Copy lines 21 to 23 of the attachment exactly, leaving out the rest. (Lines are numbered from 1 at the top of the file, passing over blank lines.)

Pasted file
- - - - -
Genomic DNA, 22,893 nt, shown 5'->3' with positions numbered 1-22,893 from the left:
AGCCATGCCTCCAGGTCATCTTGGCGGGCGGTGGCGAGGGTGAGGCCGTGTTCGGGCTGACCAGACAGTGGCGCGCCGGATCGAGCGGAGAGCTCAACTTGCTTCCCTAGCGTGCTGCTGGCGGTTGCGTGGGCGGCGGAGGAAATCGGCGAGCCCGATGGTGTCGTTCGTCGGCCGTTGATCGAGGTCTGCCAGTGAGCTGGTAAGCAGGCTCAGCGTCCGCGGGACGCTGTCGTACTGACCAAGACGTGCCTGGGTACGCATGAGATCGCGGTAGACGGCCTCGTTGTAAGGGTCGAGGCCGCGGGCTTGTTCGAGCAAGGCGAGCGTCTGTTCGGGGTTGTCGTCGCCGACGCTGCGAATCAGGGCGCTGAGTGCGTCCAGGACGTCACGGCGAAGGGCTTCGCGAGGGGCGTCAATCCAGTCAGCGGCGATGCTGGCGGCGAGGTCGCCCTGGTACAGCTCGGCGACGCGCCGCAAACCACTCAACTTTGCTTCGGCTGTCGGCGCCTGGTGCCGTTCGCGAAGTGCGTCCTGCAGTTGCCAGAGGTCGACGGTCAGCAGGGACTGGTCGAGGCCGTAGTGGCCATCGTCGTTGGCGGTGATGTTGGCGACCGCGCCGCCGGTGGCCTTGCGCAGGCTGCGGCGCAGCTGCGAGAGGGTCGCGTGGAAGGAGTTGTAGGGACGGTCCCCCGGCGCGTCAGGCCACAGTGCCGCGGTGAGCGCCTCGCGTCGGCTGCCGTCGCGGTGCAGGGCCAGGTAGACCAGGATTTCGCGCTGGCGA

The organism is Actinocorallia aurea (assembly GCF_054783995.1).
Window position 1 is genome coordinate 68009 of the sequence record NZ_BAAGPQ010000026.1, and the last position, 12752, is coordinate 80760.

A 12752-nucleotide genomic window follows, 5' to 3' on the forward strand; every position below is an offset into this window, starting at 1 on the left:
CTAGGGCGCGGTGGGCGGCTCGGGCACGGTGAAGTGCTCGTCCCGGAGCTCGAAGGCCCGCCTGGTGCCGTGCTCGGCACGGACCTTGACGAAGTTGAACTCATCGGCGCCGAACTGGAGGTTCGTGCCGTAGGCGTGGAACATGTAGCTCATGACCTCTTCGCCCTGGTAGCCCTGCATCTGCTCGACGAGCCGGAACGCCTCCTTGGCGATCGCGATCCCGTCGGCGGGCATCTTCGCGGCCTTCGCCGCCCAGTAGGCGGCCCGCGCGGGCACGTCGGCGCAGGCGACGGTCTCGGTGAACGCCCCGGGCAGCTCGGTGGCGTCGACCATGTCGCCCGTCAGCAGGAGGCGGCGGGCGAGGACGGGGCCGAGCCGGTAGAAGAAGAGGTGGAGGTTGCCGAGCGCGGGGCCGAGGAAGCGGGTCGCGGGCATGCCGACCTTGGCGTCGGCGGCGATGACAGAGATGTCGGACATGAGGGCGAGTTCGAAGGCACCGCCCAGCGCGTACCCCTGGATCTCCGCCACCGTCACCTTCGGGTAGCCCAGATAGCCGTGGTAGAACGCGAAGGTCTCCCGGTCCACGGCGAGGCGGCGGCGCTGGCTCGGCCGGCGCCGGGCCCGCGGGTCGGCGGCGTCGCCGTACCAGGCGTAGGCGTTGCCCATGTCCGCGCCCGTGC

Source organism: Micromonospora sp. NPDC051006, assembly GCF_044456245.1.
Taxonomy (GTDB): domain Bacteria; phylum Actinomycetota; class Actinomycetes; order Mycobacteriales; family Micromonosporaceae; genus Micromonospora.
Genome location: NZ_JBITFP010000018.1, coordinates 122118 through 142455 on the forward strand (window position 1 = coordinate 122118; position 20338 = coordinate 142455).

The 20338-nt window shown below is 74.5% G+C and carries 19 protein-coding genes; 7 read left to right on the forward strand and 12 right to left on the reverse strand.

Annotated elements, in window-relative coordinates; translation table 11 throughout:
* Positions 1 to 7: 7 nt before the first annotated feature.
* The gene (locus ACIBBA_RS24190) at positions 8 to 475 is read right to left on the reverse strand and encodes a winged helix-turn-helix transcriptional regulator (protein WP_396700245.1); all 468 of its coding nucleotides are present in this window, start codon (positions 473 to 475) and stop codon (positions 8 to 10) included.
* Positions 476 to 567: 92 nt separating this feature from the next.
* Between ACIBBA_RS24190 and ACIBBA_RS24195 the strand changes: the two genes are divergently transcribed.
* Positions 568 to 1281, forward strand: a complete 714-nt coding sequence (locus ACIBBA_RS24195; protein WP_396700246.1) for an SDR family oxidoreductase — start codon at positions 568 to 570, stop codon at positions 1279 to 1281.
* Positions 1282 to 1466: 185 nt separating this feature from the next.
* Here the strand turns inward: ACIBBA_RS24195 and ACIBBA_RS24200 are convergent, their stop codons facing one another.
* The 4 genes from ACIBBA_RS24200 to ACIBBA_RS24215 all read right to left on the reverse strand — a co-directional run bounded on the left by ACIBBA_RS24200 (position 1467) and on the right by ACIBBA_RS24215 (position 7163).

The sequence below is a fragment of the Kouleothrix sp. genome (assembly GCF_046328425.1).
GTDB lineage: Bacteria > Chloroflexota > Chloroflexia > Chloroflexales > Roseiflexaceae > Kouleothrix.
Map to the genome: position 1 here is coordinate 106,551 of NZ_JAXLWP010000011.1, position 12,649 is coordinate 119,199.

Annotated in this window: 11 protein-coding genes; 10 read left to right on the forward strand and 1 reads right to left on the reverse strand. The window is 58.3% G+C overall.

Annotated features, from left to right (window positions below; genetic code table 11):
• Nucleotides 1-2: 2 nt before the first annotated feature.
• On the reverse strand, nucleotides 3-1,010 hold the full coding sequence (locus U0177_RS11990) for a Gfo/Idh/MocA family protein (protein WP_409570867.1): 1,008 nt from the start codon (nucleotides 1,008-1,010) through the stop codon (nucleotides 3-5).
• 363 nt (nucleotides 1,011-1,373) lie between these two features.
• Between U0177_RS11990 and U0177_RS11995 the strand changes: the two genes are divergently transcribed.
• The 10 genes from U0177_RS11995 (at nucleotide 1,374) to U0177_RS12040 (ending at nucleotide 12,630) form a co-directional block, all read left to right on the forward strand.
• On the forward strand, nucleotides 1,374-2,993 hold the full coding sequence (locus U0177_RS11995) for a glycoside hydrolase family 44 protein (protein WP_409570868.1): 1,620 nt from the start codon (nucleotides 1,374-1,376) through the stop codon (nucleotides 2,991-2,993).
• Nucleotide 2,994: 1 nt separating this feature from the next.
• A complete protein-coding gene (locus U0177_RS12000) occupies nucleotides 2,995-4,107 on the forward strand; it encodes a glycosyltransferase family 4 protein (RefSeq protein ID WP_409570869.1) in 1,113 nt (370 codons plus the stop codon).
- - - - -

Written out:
GTDB lineage: Bacteria > Chloroflexota > Chloroflexia > Chloroflexales > Roseiflexaceae > Kouleothrix.
Map to the genome: position 1 here is coordinate 106,551 of NZ_JAXLWP010000011.1, position 12,649 is coordinate 119,199.

Annotated in this window: 11 protein-coding genes; 10 read left to right on the forward strand and 1 reads right to left on the reverse strand. The window is 58.3% G+C overall.